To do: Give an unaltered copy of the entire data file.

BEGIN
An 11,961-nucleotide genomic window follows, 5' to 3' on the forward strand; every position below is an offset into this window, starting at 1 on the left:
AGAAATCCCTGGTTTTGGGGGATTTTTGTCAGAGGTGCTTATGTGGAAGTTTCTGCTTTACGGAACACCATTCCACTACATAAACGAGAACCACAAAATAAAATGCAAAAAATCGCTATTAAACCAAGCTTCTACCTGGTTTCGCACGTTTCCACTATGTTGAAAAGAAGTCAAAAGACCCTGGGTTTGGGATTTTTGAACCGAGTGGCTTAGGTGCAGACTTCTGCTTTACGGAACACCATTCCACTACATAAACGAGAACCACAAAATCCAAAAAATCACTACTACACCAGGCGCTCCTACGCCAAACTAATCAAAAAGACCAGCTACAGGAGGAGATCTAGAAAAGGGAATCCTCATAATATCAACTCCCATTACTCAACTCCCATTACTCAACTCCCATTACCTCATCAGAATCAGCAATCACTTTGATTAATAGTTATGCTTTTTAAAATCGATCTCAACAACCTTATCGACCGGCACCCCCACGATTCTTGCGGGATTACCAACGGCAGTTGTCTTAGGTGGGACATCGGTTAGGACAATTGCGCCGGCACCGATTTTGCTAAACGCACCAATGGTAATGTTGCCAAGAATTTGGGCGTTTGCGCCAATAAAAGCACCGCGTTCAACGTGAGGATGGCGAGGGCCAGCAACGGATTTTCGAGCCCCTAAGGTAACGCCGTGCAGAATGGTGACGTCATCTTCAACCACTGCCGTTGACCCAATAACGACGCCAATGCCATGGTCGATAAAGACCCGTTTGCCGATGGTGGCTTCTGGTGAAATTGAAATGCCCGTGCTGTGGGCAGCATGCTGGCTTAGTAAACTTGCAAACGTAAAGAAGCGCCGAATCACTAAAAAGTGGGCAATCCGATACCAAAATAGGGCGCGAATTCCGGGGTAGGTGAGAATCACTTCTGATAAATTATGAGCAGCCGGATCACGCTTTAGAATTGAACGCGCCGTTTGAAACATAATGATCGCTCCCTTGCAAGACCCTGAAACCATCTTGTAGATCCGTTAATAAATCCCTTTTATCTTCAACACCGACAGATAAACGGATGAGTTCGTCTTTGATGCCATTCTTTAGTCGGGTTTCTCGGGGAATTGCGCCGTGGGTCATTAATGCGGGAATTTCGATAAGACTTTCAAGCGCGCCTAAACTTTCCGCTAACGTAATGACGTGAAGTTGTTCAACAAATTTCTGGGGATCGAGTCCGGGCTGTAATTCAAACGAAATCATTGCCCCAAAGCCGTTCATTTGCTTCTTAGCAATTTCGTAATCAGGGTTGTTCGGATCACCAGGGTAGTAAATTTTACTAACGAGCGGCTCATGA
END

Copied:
An 11,961-nucleotide genomic window follows, 5' to 3' on the forward strand; every position below is an offset into this window, starting at 1 on the left:
AGAAATCCCTGGTTTTGGGGGATTTTTGTCAGAGGTGCTTATGTGGAAGTTTCTGCTTTACGGAACACCATTCCACTACATAAACGAGAACCACAAAATAAAATGCAAAAAATCGCTATTAAACCAAGCTTCTACCTGGTTTCGCACGTTTCCACTATGTTGAAAAGAAGTCAAAAGACCCTGGGTTTGGGATTTTTGAACCGAGTGGCTTAGGTGCAGACTTCTGCTTTACGGAACACCATTCCACTACATAAACGAGAACCACAAAATCCAAAAAATCACTACTACACCAGGCGCTCCTACGCCAAACTAATCAAAAAGACCAGCTACAGGAGGAGATCTAGAAAAGGGAATCCTCATAATATCAACTCCCATTACTCAACTCCCATTACTCAACTCCCATTACCTCATCAGAATCAGCAATCACTTTGATTAATAGTTATGCTTTTTAAAATCGATCTCAACAACCTTATCGACCGGCACCCCCACGATTCTTGCGGGATTACCAACGGCAGTTGTCTTAGGTGGGACATCGGTTAGGACAATTGCGCCGGCACCGATTTTGCTAAACGCACCAATGGTAATGTTGCCAAGAATTTGGGCGTTTGCGCCAATAAAAGCACCGCGTTCAACGTGAGGATGGCGAGGGCCAGCAACGGATTTTCGAGCCCCTAAGGTAACGCCGTGCAGAATGGTGACGTCATCTTCAACCACTGCCGTTGACCCAATAACGACGCCAATGCCATGGTCGATAAAGACCCGTTTGCCGATGGTGGCTTCTGGTGAAATTGAAATGCCCGTGCTGTGGGCAGCATGCTGGCTTAGTAAACTTGCAAACGTAAAGAAGCGCCGAATCACTAAAAAGTGGGCAATCCGATACCAAAATAGGGCGCGAATTCCGGGGTAGGTGAGAATCACTTCTGATAAATTATGAGCAGCCGGATCACGCTTTAGAATTGAACGCGCCGTTTGAAACATAATGATCGCTCCCTTGCAAGACCCTGAAACCATCTTGTAGATCCGTTAATAAATCCCTTTTATCTTCAACACCGACAGATAAACGGATGAGTTCGTCTTTGATGCCATTCTTTAGTCGGGTTTCTCGGGGAATTGCGCCGTGGGTCATTAATGCGGGAATTTCGATAAGACTTTCAAGCGCGCCTAAACTTTCCGCTAACGTAATGACGTGAAGTTGTTCAACAAATTTCTGGGGATCGAGTCCGGGCTGTAATTCAAACGAAATCATTGCCCCAAAGCCGTTCATTTGCTTCTTAGCAATTTCGTAATCAGGGTTGTTCGGATCACCAGGGTAGTAAATTTTACTAACGAGCGGCTCATGA